My story is about mental health. The experiences I had as a young woman with depression and anxiety in the church were traumatizing and heartbreaking. There’s a history of mental disorders in my family history, including depression, bipolar, and anxiety. I’ve been going to therapy for a variety of reasons since I was about nine years old. Therapy was always helpful, but I wanted to feel that overwhelming sense of comfort and peace that I learned about during church. If God could help my neighbor’s son find his glasses at scout camp, and if that same God could sacrifice His Son for the good of humanity, why couldn’t I feel the Holy Ghost comfort me during panic attacks and depressive episodes?
I tried so hard to feel the Spirit during church, but I almost never could. I was excluded and gossiped about by other youth my age, and occasionally picked on. And sometimes, the leaders would get in on it as well! They would forget my birthday and disregard my concerns about activities and the fact that I was having problems with the other members of the ward. One year at girls’ camp, I refused to go on the hike because I wanted to study my scriptures in my tent, and I overheard one of my favorite Mia Maid advisors saying that I just didn’t want to hike because I was fat, and that I should set a better example for the younger girls. I had been trying so hard to please everyone, and it was devastating to hear the women I looked up to gossip and laugh at a 14-year-old. I never enjoyed girls’ camp after that.
Discussing my struggles with my bishops never helped. I remember pouring my heart out to a bishop at age 16 and explaining that I was doing everything I could to feel the Holy Ghost’s comfort, and everything I could outside of church to cope with my depression. I read my scriptures, prayed multiple times a day, listened to John Bytheway and Hank Smith when I was at home instead of music. He pressed me to search my mind for anything I was doing that might be considered a sin, and I told him that I told white lies sometimes when people asked me if I was alright, and that I would sometimes swear in my mind, but never out loud. He lectured me about honesty for several minutes and told me that I had to be completely honest with others, even if it seemed like it would be detrimental. I was following his advice when I told my best friend that I was thinking about killing myself, and that led to her mom, the school’s counseling center, and my own parents finding out that I couldn’t break free of my self destructive habits.
I went fairly inactive during high school after that, although I still felt some modicum of peace when I practiced playing hymns on the piano and studied General Conference talks. I was honest about the things I didn’t know or agree with about the church, and I continued to feel ostracized by people my age because I didn’t fit into their perfect Mormon mold. Therapy and medication began helping my mental health, and I started attending church again at 18, as a sophomore at a rural Utah college. I was struggling a lot with school that semester and needed to find a therapist in the area, so when I heard that my YSA ward bishop worked as an administrator in the mental health field, I scheduled an appointment with him. Instead of referring me to people he knew that I could meet with, he dismissed my concerns about my depression and struggles in school. He said that because I was on medication (that wasn’t working for me), I must be okay, and that the way I was feeling must be a result of the fact that I didn’t try hard enough to feel the Spirit. He recommended accepting another calling and preparing to serve a mission.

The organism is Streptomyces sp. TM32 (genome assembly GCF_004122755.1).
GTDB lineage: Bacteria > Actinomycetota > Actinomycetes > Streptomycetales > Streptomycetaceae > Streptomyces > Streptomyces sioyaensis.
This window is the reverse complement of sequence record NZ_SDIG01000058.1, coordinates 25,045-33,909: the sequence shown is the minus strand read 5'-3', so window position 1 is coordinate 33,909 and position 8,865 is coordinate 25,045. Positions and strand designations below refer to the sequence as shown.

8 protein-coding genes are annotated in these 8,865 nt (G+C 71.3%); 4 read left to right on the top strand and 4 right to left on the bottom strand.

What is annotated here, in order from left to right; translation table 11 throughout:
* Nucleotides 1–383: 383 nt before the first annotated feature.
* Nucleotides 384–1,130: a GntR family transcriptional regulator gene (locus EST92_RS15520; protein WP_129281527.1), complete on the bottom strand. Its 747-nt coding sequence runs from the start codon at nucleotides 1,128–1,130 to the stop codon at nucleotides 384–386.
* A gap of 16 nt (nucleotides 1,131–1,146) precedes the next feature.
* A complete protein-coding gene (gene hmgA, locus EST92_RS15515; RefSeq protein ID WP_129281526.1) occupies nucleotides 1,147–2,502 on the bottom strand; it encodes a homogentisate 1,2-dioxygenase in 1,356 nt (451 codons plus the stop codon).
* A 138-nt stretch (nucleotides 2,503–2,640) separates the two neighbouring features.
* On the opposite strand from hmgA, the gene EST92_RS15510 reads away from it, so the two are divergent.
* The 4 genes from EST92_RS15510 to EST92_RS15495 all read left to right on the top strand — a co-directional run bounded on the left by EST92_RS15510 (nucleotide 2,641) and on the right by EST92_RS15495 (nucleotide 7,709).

I went home after that and broke down, because I had been trying for almost a decade to understand why my mind was broken, and why God didn’t think I was important enough to comfort. I had tried so hard, and I had already overcome so many obstacles in my spiritual development. I remained a believing member even when I couldn’t get out of bed or step foot into a chapel because I was afraid of my Young Women’s leaders, and yet I was expected to “snap out of it” and serve a mission for 18 months with limited contact with my support system? I felt small and insignificant for the entirety of my teenage years because I couldn’t feel the Spirit, so how was I supposed to help others feel the Spirit? My mind was broken, but I was convinced that I just wasn’t good enough, honest enough, faithful enough. I felt like a fraud.
It wasn’t until I had a faith crisis unrelated to my mental health that I was finally able to accept myself for who I am, and that I was able to find healthy coping strategies for my depression and anxiety. LDS culture and leadership taught me that something was wrong with me for being depressed, and that God would fix me if I tried hard enough. Once I let go of that toxic mindset, I was able to understand that I am a human being who is capable of so much good and deserves all of the joy and peace in the world. I’m doing much better now, but I wish that I hadn’t grown up in a religion that convinced me that my depression was my fault. No child should be raised in an institution that tells them time and time again that they are never good enough to find peace and happiness.